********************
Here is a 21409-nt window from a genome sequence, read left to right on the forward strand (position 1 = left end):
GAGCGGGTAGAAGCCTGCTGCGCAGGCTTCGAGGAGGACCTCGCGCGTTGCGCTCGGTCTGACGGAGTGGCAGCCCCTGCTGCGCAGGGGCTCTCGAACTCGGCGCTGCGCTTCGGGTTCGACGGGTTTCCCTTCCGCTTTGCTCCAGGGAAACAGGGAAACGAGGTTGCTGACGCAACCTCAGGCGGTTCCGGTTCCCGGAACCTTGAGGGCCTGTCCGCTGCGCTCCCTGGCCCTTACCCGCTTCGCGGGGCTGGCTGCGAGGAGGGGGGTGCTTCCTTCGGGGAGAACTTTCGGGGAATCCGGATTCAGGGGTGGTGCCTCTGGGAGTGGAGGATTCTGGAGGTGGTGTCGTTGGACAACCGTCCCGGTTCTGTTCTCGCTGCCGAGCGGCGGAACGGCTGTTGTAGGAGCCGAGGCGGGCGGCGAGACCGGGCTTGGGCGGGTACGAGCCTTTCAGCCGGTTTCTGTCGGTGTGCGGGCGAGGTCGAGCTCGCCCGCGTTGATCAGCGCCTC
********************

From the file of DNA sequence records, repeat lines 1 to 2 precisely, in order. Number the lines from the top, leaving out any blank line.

Here is a 21409-nt window from a genome sequence, read left to right on the forward strand (position 1 = left end):
GAGCGGGTAGAAGCCTGCTGCGCAGGCTTCGAGGAGGACCTCGCGCGTTGCGCTCGGTCTGACGGAGTGGCAGCCCCTGCTGCGCAGGGGCTCTCGAACTCGGCGCTGCGCTTCGGGTTCGACGGGTTTCCCTTCCGCTTTGCTCCAGGGAAACAGGGAAACGAGGTTGCTGACGCAACCTCAGGCGGTTCCGGTTCCCGGAACCTTGAGGGCCTGTCCGCTGCGCTCCCTGGCCCTTACCCGCTTCGCGGGGCTGGCTGCGAGGAGGGGGGTGCTTCCTTCGGGGAGAACTTTCGGGGAATCCGGATTCAGGGGTGGTGCCTCTGGGAGTGGAGGATTCTGGAGGTGGTGTCGTTGGACAACCGTCCCGGTTCTGTTCTCGCTGCCGAGCGGCGGAACGGCTGTTGTAGGAGCCGAGGCGGGCGGCGAGACCGGGCTTGGGCGGGTACGAGCCTTTCAGCCGGTTTCTGTCGGTGTGCGGGCGAGGTCGAGCTCGCCCGCGTTGATCAGCGCCTC